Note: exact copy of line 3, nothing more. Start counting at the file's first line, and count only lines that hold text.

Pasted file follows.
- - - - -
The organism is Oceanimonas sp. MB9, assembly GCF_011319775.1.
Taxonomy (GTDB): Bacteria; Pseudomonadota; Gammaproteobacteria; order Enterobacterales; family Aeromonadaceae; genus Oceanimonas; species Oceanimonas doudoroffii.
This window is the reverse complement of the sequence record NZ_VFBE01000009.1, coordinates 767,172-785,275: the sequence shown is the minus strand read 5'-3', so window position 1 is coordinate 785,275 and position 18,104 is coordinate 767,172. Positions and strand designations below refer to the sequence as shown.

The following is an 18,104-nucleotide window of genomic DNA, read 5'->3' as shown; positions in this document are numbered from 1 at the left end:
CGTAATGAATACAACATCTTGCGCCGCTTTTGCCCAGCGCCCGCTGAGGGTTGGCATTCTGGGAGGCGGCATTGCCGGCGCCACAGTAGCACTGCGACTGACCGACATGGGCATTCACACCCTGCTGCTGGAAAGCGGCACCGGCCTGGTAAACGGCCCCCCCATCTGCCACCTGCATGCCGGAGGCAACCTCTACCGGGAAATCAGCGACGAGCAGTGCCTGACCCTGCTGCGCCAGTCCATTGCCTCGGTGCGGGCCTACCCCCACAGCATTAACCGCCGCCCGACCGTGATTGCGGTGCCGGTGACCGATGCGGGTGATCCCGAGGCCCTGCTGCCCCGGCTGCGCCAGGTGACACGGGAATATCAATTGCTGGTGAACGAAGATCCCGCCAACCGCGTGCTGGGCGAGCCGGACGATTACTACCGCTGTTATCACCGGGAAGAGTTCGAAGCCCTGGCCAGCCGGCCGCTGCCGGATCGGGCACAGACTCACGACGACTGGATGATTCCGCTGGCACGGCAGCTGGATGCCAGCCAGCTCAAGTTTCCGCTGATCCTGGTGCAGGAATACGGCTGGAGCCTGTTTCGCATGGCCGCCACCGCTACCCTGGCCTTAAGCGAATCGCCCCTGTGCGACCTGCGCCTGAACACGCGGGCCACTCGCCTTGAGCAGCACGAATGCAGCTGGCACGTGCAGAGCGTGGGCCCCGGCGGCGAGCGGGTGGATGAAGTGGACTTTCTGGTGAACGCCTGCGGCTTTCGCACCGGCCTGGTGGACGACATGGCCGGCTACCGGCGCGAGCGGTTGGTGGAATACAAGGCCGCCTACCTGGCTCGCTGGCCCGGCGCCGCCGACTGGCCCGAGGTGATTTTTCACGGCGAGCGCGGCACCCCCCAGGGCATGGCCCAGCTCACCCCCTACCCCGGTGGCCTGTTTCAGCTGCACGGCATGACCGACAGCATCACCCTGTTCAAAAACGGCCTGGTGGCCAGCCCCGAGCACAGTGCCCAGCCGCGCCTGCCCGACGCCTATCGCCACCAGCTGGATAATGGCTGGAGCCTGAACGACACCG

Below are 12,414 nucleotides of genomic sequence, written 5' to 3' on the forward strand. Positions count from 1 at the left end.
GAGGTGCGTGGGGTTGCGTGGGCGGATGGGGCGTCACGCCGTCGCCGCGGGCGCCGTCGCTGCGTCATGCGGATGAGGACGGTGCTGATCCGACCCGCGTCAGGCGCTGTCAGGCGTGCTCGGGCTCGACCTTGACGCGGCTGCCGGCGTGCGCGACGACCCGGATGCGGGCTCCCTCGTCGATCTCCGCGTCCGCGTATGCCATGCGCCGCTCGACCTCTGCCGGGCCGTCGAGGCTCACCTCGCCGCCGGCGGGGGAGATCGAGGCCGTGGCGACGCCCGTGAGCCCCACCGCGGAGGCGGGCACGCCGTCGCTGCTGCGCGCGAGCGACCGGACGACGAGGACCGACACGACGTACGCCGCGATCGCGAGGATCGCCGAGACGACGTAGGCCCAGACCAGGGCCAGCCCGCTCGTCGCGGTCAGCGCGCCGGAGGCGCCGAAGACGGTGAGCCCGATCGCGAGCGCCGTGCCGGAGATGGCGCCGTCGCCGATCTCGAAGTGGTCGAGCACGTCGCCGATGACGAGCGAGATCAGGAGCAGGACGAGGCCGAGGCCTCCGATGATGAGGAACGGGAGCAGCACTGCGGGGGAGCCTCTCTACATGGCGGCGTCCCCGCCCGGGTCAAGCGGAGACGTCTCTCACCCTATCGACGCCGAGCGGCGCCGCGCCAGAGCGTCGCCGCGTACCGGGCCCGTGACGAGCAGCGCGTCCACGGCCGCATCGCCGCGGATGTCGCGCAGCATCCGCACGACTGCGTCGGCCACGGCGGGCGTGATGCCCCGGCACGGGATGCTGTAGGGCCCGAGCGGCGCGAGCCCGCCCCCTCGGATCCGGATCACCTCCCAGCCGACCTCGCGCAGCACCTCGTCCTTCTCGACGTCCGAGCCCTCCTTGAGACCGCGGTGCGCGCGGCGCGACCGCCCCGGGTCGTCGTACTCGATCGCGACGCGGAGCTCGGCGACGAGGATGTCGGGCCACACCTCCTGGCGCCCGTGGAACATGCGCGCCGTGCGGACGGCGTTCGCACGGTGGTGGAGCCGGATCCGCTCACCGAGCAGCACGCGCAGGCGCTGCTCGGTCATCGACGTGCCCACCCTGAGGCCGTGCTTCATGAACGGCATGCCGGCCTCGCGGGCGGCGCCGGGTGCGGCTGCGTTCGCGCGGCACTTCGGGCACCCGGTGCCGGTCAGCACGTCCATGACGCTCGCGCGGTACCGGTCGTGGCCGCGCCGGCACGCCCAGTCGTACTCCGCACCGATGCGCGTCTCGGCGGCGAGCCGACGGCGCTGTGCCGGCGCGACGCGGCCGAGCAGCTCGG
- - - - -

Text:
This window is the reverse complement of the sequence record NZ_VFBE01000009.1, coordinates 767,172-785,275: the sequence shown is the minus strand read 5'-3', so window position 1 is coordinate 785,275 and position 18,104 is coordinate 767,172. Positions and strand designations below refer to the sequence as shown.